Marc Sway, the half-Brazilian and half-Swiss musician became a Hear the World ambassador in 2017. In May, he visited one of the foundation's projects in São Paulo to give hope to children with hearing loss. In June, his songs filled the hearts of the guests at the Hear the World Charity Gala, helping to collect funds for the foundation. And he also raises awareness of the importance of good hearing among his fans at his concerts. In an interview with Hear the World, he shared more about his motivation.
What does hearing mean to you?
I believe that hearing and listening are some of the essential skills of a musician. After all, as a musician, I listen, see, and feel with my hearing. If I wasn't able to hear, I wouldn’t be able to practice my profession and live out my passion for music. It's therefore important for me to take care of my hearing. And that's why I support the work of the Hear the World Foundation, which enables people around the world to hear better.
Have you ever experienced hearing loss?
As a musician, I am highly sensitive to sounds and notice the smallest changes. Alcohol and stress, for example, have an effect on hearing and perceiving. In my profession, stress in particular is an issue and a major challenge, as hearing has an immediate response when stress is prevalent and the scales are no longer balanced.
Why do you support the work of the Hear the World Foundation?
Hearing and music are my family, so to speak – I have a close relationship with them. That's why I chose to support the good cause of the foundation. I appreciate Hear the World’s work because they not only support projects with funds but also with hearing technology and expertise from its initiator Sonova, the leading provider of hearing solutions. Sonova employees from all around the world support the corporate foundation, working on site in projects, building up sustainability by sharing their audiological knowledge with local project staff. For me, building capacity, like the foundation does, is the only right approach to support projects. The training the local project staff receives helps them to in the future take care of the projects by themselves. Many people at Sonova embody this idea with passion - you can feel it.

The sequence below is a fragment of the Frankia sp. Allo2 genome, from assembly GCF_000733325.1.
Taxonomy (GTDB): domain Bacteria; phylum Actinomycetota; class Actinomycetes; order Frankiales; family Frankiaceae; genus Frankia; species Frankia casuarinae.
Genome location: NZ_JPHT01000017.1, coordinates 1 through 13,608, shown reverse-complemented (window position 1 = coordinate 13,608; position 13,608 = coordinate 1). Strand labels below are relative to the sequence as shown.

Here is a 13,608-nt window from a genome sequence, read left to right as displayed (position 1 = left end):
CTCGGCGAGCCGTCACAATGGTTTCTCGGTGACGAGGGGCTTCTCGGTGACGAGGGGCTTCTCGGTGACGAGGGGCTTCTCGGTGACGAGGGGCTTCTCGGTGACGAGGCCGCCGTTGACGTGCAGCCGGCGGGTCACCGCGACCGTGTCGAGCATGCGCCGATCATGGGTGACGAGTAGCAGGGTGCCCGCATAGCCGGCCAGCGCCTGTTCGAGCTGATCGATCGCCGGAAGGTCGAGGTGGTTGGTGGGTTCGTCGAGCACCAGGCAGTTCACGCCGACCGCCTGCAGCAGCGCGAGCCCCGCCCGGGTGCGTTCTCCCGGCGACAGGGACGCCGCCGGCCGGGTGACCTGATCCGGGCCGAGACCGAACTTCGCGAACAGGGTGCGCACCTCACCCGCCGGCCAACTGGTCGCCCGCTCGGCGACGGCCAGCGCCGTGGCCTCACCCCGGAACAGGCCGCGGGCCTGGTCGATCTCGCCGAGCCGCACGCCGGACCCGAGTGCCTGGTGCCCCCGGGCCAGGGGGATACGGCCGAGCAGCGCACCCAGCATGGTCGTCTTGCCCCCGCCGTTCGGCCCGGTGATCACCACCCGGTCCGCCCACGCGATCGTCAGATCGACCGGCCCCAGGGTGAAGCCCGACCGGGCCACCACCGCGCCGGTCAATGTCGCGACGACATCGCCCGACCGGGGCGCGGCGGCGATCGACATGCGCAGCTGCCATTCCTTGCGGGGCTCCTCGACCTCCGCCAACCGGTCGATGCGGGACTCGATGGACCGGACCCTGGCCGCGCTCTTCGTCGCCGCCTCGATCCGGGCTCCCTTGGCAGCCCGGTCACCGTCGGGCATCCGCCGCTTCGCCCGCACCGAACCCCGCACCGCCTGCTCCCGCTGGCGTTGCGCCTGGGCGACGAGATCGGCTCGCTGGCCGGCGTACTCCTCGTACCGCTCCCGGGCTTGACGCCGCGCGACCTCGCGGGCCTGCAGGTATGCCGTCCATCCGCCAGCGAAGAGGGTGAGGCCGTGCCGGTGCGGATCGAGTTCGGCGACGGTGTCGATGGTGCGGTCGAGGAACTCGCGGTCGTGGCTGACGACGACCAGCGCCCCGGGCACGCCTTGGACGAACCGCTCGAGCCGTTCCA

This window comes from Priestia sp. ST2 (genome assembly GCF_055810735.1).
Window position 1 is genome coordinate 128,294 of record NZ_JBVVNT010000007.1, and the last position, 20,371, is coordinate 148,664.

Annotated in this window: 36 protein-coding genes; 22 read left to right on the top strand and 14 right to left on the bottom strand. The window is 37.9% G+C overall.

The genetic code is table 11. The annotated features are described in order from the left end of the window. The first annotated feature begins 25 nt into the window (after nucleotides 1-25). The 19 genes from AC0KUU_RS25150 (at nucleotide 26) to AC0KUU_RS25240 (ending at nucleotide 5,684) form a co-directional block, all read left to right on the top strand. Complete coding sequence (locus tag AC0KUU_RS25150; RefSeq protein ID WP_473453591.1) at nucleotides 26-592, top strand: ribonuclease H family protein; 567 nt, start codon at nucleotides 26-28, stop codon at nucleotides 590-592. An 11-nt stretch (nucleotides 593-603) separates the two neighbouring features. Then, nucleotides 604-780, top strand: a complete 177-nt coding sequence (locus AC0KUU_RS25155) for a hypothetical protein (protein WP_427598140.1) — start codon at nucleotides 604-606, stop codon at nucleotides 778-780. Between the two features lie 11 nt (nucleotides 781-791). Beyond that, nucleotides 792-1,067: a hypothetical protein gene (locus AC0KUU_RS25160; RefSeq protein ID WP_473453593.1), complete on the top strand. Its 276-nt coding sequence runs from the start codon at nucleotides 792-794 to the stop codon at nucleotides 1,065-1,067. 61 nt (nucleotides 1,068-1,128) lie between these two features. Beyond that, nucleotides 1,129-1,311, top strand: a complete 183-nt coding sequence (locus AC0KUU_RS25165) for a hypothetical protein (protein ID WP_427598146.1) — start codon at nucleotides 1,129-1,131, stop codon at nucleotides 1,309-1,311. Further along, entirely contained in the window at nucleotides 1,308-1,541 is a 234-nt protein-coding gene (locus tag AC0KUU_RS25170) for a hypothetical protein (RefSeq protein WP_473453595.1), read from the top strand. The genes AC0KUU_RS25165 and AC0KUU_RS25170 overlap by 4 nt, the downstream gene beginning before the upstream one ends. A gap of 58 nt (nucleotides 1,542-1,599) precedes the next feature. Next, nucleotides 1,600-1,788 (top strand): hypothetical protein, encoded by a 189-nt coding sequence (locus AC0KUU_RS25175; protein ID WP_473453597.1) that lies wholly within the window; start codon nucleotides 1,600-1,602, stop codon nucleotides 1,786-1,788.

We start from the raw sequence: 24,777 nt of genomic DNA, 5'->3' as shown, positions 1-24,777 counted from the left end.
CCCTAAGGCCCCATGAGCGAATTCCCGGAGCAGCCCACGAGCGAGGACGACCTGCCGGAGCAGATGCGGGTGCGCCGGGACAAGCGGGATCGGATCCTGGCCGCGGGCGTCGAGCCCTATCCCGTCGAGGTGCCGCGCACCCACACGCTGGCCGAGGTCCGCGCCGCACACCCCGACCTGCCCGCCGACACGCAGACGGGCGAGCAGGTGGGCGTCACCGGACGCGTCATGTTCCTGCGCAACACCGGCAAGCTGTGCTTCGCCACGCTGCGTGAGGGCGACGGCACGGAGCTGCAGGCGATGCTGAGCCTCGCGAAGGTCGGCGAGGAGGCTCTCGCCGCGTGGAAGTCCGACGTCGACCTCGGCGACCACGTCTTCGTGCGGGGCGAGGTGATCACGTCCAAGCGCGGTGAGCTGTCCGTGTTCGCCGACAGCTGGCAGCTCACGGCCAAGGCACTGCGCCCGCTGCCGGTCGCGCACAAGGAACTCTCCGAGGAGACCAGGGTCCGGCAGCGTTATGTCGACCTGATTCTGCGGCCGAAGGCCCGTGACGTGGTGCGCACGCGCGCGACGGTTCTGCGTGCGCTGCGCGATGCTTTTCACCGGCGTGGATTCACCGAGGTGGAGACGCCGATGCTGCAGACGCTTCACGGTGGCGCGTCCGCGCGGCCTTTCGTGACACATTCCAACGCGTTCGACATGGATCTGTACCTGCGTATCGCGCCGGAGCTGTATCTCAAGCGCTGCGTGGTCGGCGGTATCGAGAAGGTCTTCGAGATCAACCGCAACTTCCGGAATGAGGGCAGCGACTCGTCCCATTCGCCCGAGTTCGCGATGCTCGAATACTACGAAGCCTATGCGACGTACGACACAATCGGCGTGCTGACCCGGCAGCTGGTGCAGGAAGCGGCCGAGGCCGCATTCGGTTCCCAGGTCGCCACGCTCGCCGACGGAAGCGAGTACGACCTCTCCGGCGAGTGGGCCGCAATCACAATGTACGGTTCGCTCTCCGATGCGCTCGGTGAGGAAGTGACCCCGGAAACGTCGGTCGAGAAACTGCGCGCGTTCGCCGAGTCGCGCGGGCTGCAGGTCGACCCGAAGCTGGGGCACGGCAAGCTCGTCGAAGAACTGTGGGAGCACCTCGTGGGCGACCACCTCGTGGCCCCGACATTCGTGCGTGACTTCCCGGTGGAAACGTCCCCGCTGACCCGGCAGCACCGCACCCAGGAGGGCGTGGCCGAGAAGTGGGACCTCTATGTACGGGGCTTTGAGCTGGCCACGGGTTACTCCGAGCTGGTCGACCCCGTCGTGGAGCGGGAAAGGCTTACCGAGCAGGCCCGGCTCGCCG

How would you pitch the Hear the World Foundation’s cause to its target audience and encourage them to donate?
Some people don't listen because they don't want to, others because they can’t. The Hear the World Foundation helps people in need, and particularly children with hearing loss, around the world to better hear. Support us in giving others the gift of hearing.
In May, you visited a project in Brazil. What did you particularly like about your visit?
The passion. The way the local project staff offered their help untiringly and with all their heart was admirable. It showed me that the human element is just as important as the hearing technology. Because at the end of the day, empathy, a keen instinct for people’s needs and the motivation to support disadvantaged children and their parents from the diagnosis process and fitting the hearing aids right through to speech therapy are all crucial to the success of hearing. Psychology and care play a far greater role than people think. And I could feel the passion of the project staff for their mission during my stay at the project in São Paolo.
What did the visit trigger for you?
Thankfulness and humility. I am always amazed to see how carefree the children are about their hearing loss. For them, it’s not as great a hindrance as it is for us adults. For example, many children sang for their first time with me without any shyness. That was a touching experience, which I will never forget. And this ease the children have shown, made me realize that many things are possible if one does not fear.